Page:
Interior Secretary Zinke To Step Down Amid Ethics Investigation

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Donald Trump said on Saturday that his interior secretary will be leaving soon - the latest in a series of high-profile departures from an administration beset by turnover and alleged ethical failings. Bernhardt was confirmed by the Senate in July 2017.

For the moment, Democrats like Senate Minority Leader Charles Schumer of NY were eager to crow about the latest departure.

US Secretary of the Interior Ryan Zinke arrives at the US Capitol prior to the service for former President George H.W. Bush on December 03, 2018 in Washington, DC.

"Secretary of the Interior Ryan Zinke will be leaving the Administration at the end of the year after having served for a period of nearly two years".

Top Democrat leaders Saturday were quick to bash Zinke, one even calling him part of the swamp that needed to be drained.

It is still unknown who Trump will announce as Zinke's replacement. He may have opted to leave with Democrats set to take over the House and planning to investigate him.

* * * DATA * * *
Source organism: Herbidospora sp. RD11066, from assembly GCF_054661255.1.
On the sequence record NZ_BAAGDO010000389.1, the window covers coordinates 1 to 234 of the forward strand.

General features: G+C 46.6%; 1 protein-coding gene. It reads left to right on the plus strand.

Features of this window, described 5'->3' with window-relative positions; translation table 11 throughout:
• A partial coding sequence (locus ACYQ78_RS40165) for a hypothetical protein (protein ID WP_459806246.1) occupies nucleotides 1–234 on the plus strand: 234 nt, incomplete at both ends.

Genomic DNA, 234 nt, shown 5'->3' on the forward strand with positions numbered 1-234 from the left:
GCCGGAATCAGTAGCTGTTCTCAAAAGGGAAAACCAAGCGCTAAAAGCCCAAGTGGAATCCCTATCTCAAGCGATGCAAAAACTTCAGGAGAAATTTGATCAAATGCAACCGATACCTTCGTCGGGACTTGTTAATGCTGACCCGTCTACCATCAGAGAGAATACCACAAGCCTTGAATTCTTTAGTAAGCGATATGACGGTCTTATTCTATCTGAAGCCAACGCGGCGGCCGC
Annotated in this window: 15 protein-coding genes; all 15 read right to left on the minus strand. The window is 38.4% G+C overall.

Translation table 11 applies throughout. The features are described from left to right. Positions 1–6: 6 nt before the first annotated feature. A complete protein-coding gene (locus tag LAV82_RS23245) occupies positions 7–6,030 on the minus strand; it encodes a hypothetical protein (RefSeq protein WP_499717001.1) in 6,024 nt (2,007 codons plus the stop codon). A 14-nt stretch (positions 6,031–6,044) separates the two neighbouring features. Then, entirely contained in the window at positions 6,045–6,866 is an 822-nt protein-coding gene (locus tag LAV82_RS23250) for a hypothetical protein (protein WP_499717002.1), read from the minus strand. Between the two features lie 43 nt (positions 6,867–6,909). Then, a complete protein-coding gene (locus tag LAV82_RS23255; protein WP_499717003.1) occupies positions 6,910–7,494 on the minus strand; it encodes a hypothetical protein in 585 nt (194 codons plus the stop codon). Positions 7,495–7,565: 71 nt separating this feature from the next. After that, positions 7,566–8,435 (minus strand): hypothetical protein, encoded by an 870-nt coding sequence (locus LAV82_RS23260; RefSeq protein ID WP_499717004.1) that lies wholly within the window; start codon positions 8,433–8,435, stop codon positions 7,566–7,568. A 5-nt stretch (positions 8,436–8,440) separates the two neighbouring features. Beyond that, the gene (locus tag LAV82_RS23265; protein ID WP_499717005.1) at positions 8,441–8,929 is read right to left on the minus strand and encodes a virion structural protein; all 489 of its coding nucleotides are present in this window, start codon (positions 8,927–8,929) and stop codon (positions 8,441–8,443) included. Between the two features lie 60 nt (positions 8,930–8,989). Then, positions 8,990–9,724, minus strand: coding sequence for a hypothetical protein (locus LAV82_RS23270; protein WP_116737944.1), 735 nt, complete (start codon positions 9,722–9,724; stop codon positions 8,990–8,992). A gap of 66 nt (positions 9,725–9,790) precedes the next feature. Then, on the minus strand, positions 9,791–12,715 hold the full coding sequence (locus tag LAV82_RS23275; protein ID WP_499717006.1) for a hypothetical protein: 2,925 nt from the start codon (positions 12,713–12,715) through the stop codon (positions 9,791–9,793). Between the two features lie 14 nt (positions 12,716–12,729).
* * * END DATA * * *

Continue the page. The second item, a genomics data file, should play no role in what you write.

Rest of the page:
The Justice Department is investigating Zinke for allegedly using his office for personal gain, following a referral from the Interior Department's inspector general.

Gene Karpinski, president of the League of Conservation Voters, called Zinke "the most scandal-plagued interior secretary in recent memory". Lisa Murkowski of Alaska, head of the Energy and Natural Resources Committee, who said in a statement that he had been a "strong partner for Western states".

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Bernhardt worked at Interior under George W. Bush as the department's solicitor.

The most glaring centered on a land deal in Zinke's hometown of Whitefish, Mont., that involved an organization run by Zinke's wife and the chairman of Halliburton, a giant in the oil and gas industry.

As the top manager for more than 500 million acres of public lands, including almost 400 national parks and monuments and wide expanses of coastal waters, the interior secretary has a lot of control over outdoor recreation, development and energy production on federal lands.

"It's hard for him to think straight from the bottom of the bottle", he wrote, a comment that many in Washington thought crossed a line.

"He still has big-time political ambitions", said one Republican with close ties to Zinke, who asked for anonymity in order to speak frankly.

Previously, the president had repeatedly praised Zinke's performance at Interior.

An early Trump supporter, Zinke is close to the president's eldest son, Donald Trump Jr., and publicly expressed his interest in a Cabinet post when Trump visited Montana in May 2016.